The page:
You can view Shana’s work in-person at Over The Moon Art Studios at 808 Springwood Avenue in Asbury Park or visit her website:
Instagram: @shana_thee_creative  Tiktok: shana_thee_creative  Facebook: shana_thee_creative

Shana LaBranche

Art Journal Jam

Weekly Art Journal Jam starts at Parlor Gallery!

Weekly Art Journal Jam starts at Parlor Gallery! triCityNews Artist Interviewer, Tara Collins a.k.a. Twisted T, has formed the “Jersey Art Journal Jam”, a weekly group art journaling night at Parlor Gallery on Thursday nights. Whether you are an artist or a newbie, discover the many joys of Art Journaling! Allow your art journal to become your diary, scrapbook or art portfolio. Art Journaling is a way of documenting your daily life incorporating “pieces” of your day, a place to experiment and play with different art mediums, it’s inexpensive, portable and a therapeutic form of creative self-care. In our busy worlds, we need to “schedule creativity” to fit it in so come and get together Every Thursday night or when you’re available to interact with art journalers of all ages and skill levels. Bring your own sketchbook or art journal, some supplies including markers and scissors (basic art supplies will be provided), BYO refreshments or snacks.

Weekly sessions are $20 per person, every 2nd Thursday of the month will be DONATION BASED where journalers can pay what they can to join in.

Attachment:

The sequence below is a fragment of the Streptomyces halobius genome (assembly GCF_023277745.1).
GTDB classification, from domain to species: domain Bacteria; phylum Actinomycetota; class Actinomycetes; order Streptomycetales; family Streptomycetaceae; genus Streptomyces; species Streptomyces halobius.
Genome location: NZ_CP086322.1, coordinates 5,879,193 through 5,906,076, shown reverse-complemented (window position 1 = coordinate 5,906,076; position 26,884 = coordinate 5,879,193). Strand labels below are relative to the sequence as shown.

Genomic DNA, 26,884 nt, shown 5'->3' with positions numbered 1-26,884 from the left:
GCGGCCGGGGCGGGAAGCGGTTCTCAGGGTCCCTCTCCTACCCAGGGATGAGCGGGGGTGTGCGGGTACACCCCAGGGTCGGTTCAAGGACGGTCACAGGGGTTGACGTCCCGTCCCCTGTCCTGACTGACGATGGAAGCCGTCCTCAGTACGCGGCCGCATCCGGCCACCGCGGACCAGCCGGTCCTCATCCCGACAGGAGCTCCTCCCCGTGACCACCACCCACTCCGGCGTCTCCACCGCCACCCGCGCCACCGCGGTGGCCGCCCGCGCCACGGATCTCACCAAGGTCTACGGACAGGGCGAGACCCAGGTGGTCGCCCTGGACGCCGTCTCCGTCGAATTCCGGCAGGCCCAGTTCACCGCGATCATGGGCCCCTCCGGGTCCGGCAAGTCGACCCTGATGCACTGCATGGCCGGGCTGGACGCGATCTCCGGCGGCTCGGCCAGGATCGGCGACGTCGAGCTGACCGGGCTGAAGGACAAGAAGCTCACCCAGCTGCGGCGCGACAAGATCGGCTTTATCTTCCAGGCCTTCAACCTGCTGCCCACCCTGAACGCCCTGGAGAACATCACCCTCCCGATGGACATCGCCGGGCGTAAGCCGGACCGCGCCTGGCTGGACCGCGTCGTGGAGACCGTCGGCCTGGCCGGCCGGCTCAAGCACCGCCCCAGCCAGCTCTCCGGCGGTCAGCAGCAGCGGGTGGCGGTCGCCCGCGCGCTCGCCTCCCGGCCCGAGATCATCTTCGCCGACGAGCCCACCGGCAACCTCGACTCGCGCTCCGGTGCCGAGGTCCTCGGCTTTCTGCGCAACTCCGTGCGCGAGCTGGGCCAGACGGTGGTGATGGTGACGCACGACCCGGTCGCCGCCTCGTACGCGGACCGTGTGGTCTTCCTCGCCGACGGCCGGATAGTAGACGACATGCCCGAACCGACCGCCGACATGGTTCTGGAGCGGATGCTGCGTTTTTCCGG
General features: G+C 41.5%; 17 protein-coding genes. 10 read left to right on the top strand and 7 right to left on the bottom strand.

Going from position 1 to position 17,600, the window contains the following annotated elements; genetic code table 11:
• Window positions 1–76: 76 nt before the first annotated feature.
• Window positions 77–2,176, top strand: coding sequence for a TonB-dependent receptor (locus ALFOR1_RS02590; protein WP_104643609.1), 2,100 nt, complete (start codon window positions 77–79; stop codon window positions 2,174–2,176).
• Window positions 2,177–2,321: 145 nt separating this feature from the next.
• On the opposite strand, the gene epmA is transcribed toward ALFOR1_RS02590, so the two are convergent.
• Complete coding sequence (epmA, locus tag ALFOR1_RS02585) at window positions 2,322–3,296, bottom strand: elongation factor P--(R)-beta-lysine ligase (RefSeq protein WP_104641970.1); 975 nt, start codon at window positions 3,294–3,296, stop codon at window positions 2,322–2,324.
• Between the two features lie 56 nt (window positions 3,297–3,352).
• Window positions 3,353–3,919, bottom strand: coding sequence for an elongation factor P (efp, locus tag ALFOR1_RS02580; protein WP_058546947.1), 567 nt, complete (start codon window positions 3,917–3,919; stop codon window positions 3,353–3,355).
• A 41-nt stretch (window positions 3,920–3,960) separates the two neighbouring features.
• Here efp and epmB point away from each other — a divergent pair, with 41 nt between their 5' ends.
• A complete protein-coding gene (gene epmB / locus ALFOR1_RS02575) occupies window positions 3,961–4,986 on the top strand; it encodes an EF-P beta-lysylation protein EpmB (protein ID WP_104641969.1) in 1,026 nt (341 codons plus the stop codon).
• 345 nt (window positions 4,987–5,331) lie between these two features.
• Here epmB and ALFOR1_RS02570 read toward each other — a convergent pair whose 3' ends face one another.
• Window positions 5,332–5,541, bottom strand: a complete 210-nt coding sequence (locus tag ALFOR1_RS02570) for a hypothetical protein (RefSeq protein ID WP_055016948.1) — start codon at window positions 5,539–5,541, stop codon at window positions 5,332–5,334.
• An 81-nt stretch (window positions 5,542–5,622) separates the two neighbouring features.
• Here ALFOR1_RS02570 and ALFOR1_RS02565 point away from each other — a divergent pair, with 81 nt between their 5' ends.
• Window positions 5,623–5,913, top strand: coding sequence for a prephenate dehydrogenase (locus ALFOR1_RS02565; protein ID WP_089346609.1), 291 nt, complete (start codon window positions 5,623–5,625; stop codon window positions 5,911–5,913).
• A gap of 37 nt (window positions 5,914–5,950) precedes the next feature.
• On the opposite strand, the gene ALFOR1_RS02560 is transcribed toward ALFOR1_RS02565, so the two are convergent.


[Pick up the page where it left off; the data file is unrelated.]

• Sessions are 6:00-8:00 pm OR 7:00–9:00 pm
    • Located at Parlor Gallery, 717 Cookman Avenue, Asbury Park
    • Contact Tara with any questions at: or via IG @artoftwistedt


Asbury Park Arts Council supports Inspire Life!


Inspire Life Fine Arts and Technology Camp is a camp designed to expose young minds to creative artistry, basic musical theory, technology concepts, song composition and production, dance, vocal techniques, and all things STEAM! In addition to exposing young creatives to fine arts and technology, the camp is also designed to help kickstart their minds and prepare them for the upcoming school year. Self-empowerment, leadership skills, personal excellence, and mental health and wellbeing are central themes that undergird each activity and lesson.

Inspire Camp offers in-person camps for youth ages 7-17. These camps are held during school breaks (i.e. summer, fall, winter, and spring). Below are some of the course offerings within their camps.

  • Urban Farming at Kula Farm
  • Dance & Choreography
  • Music Production and Theory
  • Technology & STEAM
  • Photography
  • YouTube Content Creators

Music Mondays

Music Mondays at Springwood Park- Summer 2022

Look for the APAC table at Music Mondays, the free weekly music series produced by the Asbury Park Music Foundation in Springwood Park at the corner of Atkins and Springwood Avenues.  APAC is using this opportunity to meet residents in a casual setting to introduce ourselves and our goal of getting an Arts and Culture Plan created for the city.   The popular concert series kicked off its seventh season on July 4th and will run through the end of August; all performances are from 6pm-8pm and include one opening act and a headliner.  Attendance is often in the hundreds and is as demographically diverse as Asbury Park itself.   APAC is excited to be in the community and hear firsthand of how the arts is impacting peoples’ lives; we look forward to gathering valuable feedback that will help shape our community engagement efforts going forward.

For a full Music Monday schedule:

Meagan Greenberg


Local weekly paper covering regional news and events gets an interview with artist Meagan Greenberg . by Tara Collins AKA Twisted T